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Find information on animal health topics, written for the veterinary professional.

Withholding Periods After Anthelmintic Treatment

By Jozef Vercruysse, DVM, Professor, Faculty of Veterinary Medicine, Ghent University ; Edwin Claerebout, DVM, PhD, DEVPC, Professor, Department of Virology, Parasitology and Immunology, Faculty of Veterinary Medicine, Ghent University

Most anthelmintics have withholding periods if milk or meat from treated animals is intended for human consumption; the specific requirements for each must be observed. Of the benzimidazoles, thiabendazole is absorbed and excreted most quickly; fenbendazole, oxfendazole, and albendazole are absorbed and excreted over a longer period, which necessitates withholding periods of 8–14 days before slaughtering for meat and 3–5 days before milking for human consumption. Other members of the group have withholding periods between these extremes, but withholding periods are longer for bolus formulations.

A similar relationship between the rate of metabolism and activity against immature parasites also exists with certain fasciolicides. Closantel, rafoxanide, and nitroxynil bind more strongly to blood proteins than does oxyclozanide, and therefore remain in the blood for longer periods. While this greater persistence is associated with greater activity against immature liver flukes, the withholding period for slaughter is also longer: 21–77 days for closantel, rafoxanide, and nitroxynil, compared with 3–14 days for oxyclozanide. The low plasma-protein binding of diamfenetide, coupled with the rapid excretion of its active metabolite, necessitates only a short withdrawal time. Similarly, withholding periods for milk vary widely. Closantel and nitroxynil cannot be used in lactating animals when milk is intended for human consumption, whereas oxyclozanide has a withdrawal time of only 60 hr.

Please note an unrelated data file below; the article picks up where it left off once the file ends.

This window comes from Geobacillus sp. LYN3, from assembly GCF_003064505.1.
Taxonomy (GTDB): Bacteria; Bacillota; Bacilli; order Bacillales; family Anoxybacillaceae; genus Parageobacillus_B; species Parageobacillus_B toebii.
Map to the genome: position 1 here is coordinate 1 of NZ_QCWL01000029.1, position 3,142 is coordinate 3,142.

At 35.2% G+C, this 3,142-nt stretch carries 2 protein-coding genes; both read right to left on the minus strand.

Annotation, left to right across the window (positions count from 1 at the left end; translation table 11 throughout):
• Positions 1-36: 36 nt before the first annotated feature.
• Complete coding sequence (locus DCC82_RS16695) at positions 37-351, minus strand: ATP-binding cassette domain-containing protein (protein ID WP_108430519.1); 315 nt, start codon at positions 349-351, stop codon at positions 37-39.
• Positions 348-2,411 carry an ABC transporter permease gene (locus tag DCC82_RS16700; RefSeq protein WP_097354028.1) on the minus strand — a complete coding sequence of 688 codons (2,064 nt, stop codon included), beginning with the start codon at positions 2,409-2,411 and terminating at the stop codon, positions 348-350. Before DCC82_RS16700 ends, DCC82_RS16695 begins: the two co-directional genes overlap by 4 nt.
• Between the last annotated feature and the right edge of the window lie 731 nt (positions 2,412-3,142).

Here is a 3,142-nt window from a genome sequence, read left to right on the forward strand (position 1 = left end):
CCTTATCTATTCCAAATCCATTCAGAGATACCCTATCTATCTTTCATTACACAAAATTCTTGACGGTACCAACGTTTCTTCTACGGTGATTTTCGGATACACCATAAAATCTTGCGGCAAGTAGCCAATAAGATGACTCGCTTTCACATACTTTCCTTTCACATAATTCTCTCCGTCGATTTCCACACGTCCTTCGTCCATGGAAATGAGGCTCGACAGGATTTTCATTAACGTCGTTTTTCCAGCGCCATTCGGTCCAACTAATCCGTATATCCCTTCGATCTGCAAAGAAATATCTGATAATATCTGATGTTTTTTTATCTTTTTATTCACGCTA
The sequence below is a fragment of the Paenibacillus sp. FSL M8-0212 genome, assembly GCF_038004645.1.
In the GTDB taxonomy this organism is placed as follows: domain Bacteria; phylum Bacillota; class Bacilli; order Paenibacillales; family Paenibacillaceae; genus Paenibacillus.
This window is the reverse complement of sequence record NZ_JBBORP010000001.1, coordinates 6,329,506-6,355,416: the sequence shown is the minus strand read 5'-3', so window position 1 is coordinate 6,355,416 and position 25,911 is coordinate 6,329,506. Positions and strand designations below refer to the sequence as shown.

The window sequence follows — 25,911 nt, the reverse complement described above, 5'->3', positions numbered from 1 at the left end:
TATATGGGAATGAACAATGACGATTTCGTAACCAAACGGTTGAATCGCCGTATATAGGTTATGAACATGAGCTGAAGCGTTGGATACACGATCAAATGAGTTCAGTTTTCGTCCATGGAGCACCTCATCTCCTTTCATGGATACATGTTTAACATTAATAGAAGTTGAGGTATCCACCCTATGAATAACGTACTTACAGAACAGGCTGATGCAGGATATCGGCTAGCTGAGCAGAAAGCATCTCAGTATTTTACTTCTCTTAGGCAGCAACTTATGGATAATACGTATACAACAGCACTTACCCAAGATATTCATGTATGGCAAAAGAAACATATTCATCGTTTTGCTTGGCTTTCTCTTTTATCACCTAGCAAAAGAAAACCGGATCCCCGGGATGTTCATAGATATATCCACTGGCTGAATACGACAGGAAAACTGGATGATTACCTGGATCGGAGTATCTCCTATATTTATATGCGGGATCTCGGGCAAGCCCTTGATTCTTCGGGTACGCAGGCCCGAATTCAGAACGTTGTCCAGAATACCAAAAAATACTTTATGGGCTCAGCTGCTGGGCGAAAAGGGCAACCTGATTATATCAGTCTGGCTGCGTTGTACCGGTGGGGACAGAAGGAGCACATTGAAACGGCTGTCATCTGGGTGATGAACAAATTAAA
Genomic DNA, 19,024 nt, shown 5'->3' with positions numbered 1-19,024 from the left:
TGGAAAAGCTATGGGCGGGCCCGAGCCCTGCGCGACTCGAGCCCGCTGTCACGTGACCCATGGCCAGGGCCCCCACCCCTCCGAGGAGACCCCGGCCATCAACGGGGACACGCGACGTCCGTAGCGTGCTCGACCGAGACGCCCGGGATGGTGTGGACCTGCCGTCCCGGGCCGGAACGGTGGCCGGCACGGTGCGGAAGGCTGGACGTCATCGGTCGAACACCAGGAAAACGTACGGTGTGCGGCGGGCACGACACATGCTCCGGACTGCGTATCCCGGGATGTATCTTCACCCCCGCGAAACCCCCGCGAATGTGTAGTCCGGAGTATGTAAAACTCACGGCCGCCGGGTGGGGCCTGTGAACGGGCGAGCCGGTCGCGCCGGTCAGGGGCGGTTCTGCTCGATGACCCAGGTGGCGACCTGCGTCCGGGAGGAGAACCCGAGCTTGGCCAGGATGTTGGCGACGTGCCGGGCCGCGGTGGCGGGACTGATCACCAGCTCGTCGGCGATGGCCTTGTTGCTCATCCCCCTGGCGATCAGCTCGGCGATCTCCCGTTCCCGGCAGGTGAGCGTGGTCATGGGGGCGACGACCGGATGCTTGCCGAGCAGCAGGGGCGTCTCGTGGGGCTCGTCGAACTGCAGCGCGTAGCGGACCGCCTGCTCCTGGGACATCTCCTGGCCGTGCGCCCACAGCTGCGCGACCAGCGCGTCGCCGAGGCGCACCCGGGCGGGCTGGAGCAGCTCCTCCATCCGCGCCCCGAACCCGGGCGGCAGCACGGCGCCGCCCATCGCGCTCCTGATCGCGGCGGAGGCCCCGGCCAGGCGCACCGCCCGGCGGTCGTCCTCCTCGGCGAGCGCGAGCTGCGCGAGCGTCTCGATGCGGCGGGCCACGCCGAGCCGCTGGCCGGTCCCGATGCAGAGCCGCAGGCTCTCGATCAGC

Levamisole and morantel are rapidly excreted; thus, withholding periods for meat are short, and frequently there is no, or only a short, withholding period for milk. However, in some countries, levamisole cannot be used in lactating animals when milk is intended for human consumption.

Ivermectin and doramectin are excreted in milk and are not recommended when milk is intended for human consumption. Commensurate with the long period of activity of macrocyclic lactones, ivermectin, abamectin, doramectin, and moxidectin have significant withholding periods before slaughter (eg, 35 days), which vary with the formulations and local regulations. Residual concentrations of moxidectin in milk after topical administration are below threshold limits, resulting in no milk withholding period in many countries. The chemical structure of the macrocyclic lactone molecule has been manipulated to change the milk partitioning coefficients in lactating dairy animals. For example, only 0.1% of the total dose of eprinomectin is eliminated in the milk, resulting in no withholding period for milk worldwide.

Monepantel has a withdrawal period of 7–14 days for meat and is not approved for use in lactating animals producing milk for human consumption.

In combination with abamectin, derquantel has a withholding period of 14 days for meat and is not approved for use in lactating animals producing milk for human consumption.